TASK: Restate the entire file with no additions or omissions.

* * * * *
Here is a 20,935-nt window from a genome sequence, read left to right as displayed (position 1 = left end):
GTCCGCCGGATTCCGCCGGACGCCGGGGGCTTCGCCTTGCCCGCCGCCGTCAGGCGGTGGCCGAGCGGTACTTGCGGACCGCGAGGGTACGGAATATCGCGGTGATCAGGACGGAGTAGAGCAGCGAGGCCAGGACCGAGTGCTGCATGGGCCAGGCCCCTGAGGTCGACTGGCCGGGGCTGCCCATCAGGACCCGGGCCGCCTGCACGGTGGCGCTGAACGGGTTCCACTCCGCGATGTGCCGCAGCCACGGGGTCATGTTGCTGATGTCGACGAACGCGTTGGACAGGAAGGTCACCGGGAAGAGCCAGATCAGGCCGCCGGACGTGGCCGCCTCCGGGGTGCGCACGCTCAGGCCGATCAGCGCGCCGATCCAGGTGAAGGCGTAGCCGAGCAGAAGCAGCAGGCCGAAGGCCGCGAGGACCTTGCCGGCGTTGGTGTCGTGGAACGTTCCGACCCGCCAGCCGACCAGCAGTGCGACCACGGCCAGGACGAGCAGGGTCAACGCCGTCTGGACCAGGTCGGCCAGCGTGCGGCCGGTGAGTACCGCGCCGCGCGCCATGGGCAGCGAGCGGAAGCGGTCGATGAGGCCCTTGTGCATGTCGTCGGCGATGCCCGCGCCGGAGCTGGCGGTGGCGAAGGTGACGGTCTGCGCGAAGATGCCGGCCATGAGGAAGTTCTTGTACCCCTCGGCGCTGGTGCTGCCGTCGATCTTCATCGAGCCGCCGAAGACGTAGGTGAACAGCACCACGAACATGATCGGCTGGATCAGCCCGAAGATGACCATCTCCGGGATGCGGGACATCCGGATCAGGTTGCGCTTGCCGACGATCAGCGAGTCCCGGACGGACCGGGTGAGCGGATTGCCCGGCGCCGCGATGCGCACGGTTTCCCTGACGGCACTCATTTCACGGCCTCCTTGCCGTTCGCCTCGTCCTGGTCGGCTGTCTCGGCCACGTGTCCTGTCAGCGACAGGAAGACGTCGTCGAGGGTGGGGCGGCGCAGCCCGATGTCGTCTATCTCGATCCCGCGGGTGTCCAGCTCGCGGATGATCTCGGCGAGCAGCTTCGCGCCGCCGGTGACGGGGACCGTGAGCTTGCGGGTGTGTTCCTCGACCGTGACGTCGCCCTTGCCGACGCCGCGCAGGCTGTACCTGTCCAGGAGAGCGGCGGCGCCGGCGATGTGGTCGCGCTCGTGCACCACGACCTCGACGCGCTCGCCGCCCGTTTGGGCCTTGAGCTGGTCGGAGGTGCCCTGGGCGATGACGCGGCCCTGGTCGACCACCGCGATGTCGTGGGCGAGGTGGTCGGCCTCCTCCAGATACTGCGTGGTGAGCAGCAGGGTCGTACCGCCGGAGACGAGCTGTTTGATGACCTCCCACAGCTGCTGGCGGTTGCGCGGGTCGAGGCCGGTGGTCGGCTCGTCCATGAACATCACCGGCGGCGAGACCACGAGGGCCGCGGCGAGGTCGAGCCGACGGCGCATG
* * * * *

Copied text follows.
Here is a 20,935-nt window from a genome sequence, read left to right as displayed (position 1 = left end):
GTCCGCCGGATTCCGCCGGACGCCGGGGGCTTCGCCTTGCCCGCCGCCGTCAGGCGGTGGCCGAGCGGTACTTGCGGACCGCGAGGGTACGGAATATCGCGGTGATCAGGACGGAGTAGAGCAGCGAGGCCAGGACCGAGTGCTGCATGGGCCAGGCCCCTGAGGTCGACTGGCCGGGGCTGCCCATCAGGACCCGGGCCGCCTGCACGGTGGCGCTGAACGGGTTCCACTCCGCGATGTGCCGCAGCCACGGGGTCATGTTGCTGATGTCGACGAACGCGTTGGACAGGAAGGTCACCGGGAAGAGCCAGATCAGGCCGCCGGACGTGGCCGCCTCCGGGGTGCGCACGCTCAGGCCGATCAGCGCGCCGATCCAGGTGAAGGCGTAGCCGAGCAGAAGCAGCAGGCCGAAGGCCGCGAGGACCTTGCCGGCGTTGGTGTCGTGGAACGTTCCGACCCGCCAGCCGACCAGCAGTGCGACCACGGCCAGGACGAGCAGGGTCAACGCCGTCTGGACCAGGTCGGCCAGCGTGCGGCCGGTGAGTACCGCGCCGCGCGCCATGGGCAGCGAGCGGAAGCGGTCGATGAGGCCCTTGTGCATGTCGTCGGCGATGCCCGCGCCGGAGCTGGCGGTGGCGAAGGTGACGGTCTGCGCGAAGATGCCGGCCATGAGGAAGTTCTTGTACCCCTCGGCGCTGGTGCTGCCGTCGATCTTCATCGAGCCGCCGAAGACGTAGGTGAACAGCACCACGAACATGATCGGCTGGATCAGCCCGAAGATGACCATCTCCGGGATGCGGGACATCCGGATCAGGTTGCGCTTGCCGACGATCAGCGAGTCCCGGACGGACCGGGTGAGCGGATTGCCCGGCGCCGCGATGCGCACGGTTTCCCTGACGGCACTCATTTCACGGCCTCCTTGCCGTTCGCCTCGTCCTGGTCGGCTGTCTCGGCCACGTGTCCTGTCAGCGACAGGAAGACGTCGTCGAGGGTGGGGCGGCGCAGCCCGATGTCGTCTATCTCGATCCCGCGGGTGTCCAGCTCGCGGATGATCTCGGCGAGCAGCTTCGCGCCGCCGGTGACGGGGACCGTGAGCTTGCGGGTGTGTTCCTCGACCGTGACGTCGCCCTTGCCGACGCCGCGCAGGCTGTACCTGTCCAGGAGAGCGGCGGCGCCGGCGATGTGGTCGCGCTCGTGCACCACGACCTCGACGCGCTCGCCGCCCGTTTGGGCCTTGAGCTGGTCGGAGGTGCCCTGGGCGATGACGCGGCCCTGGTCGACCACCGCGATGTCGTGGGCGAGGTGGTCGGCCTCCTCCAGATACTGCGTGGTGAGCAGCAGGGTCGTACCGCCGGAGACGAGCTGTTTGATGACCTCCCACAGCTGCTGGCGGTTGCGCGGGTCGAGGCCGGTGGTCGGCTCGTCCATGAACATCACCGGCGGCGAGACCACGAGGGCCGCGGCGAGGTCGAGCCGACGGCGCATG